Flashback: Bait Dog, “Oogy,” Endured the Unthinkable - and Lived to Inspire

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I’m a sucker for a beat-the-odds story.

Back in 1977, the fictional film character Rocky Balboa battled self-doubt to go the distance with world heavyweight champ, Apollo Creed. The gritty but kind backstreet boxer from Philadelphia ultimately lost his first match - but he won countless hearts.

Real people battle the odds everyday, be it a foreboding medical diagnosis, poverty or ostracism by one’s family. Many who “lose the first match” defy doom and live to tell their tale.

Animal companions beat the odds, too. Some with far more aplomb than any human could muster under harrowing circumstances. One Philadelphia dog’s real-life rescue was an infinitely longer long shot than the fictional Rocky’s was. That this dog lived to be adopted was a miracle in itself.

Oogy had been a “bait dog” who possibly refused to fight. Helplessly tied to a stake, he was set upon by another fighting dog who ripped off the left side of his face and most of his left ear, crushed part of his lower jaw and gouged him over much of his body. Oogy was then thrown into a cage and left to die.

It was later estimated that Oogy languished for several agonizing days in blood and squalor before being discovered by local police one night in a drug raid. Had he been found during the day, Oogy might have been taken to a facility where he would likely have been euthanized given the extent of his injuries.

Instead, he made it into the loving arms of one veterinary hospital administrator and ardent animal advocate determined to get Oogy the medical attention - and forever family - he desperately needed. One consummately skilled and dedicated surgeon at the hospital pieced together a patchwork pup whose eventual influence in his community would rival that of any politician.

When the Levin family showed up at this same hospital to say goodbye to their dying, 17-year old cat, a recovering Oogy galloped into their lives and introduced himself with a pratfall befitting a Keystone Cop. The rest, as they say, is history.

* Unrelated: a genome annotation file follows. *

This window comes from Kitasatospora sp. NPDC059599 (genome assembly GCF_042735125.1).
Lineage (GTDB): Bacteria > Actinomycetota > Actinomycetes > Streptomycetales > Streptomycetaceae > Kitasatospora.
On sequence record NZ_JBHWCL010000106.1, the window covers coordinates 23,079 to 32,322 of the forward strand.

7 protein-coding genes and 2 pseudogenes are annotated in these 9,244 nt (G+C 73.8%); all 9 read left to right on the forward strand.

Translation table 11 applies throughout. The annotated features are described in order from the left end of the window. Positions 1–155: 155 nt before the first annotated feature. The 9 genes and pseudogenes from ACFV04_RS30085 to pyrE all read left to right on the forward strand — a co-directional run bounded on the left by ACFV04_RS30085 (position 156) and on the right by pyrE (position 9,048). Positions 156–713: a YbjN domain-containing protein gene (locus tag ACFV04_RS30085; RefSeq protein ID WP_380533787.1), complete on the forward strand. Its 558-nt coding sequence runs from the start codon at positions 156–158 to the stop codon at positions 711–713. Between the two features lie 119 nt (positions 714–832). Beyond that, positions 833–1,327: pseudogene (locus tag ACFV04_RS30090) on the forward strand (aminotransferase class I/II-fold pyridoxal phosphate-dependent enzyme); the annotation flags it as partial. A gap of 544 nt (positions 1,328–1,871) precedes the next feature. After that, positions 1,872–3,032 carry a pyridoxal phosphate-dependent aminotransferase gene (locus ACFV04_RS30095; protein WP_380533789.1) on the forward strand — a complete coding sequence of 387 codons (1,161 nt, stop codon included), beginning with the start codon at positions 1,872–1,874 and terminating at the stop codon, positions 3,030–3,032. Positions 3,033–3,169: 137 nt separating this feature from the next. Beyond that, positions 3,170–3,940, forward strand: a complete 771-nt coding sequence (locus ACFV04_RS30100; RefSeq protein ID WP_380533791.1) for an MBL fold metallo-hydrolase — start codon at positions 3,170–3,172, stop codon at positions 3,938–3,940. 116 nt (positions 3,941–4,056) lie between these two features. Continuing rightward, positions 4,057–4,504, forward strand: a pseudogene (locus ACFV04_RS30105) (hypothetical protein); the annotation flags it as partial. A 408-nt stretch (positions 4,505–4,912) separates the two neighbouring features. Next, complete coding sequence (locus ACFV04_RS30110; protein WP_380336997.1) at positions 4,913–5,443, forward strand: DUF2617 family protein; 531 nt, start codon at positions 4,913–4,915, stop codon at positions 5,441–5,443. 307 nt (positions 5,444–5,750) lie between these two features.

Published in 2010, Larry Levin’s “Oogy: the Dog Only a Family Could Love” is a timeless tale of courage, serendipity and the merging of parallel paths where an inter-species family forged an unbreakable bond of affection and devotion. Along the way, Oogy and his family confronted behavior challenges, medical setbacks and breed prejudice (in Oogy’s case, an assumed breed). In the end, hearts and minds were swayed by Oogy’s imposing stature and crooked smile (an Oogy emoji is waiting out there, somewhere . . .). After the book’s release, Oogy and the Levin family became ambassadors in the fight against animal abuse and neglect. Sadly, Oogy passed in March 2015, surrounded by his loving family.

The only thing that got me to put this book down was knowing that I had to get up to go to work the next day. Since finishing Levin’s memoir two days ago, I’ve been oozing Oogy to anyone who’ll listen. Levin delivers in language that is at once poetic and accessible without leaning on sentimentality. Oogy’s legacy resonates and inspires because it speaks to what each of us would like to believe about ourselves: that we have the guts to stare down adversity, survive and thrive - and keep loving no matter what.

Oogy's story gave me two gifts. First, it confirmed my suspicion that there are good folk out there who want nothing more than to do the right thing - for the right reasons. Second, I’ve dumped my habit of whining about my bodily pains and the belief that I wasn’t born with social media smarts. In so doing, I’m shedding many of those self-limiting beliefs that keep me from becoming who I really am.

We are all “broken” in some way or another. Oogy, the dog with half a face, shows us that we are whole - no matter how many pieces are missing.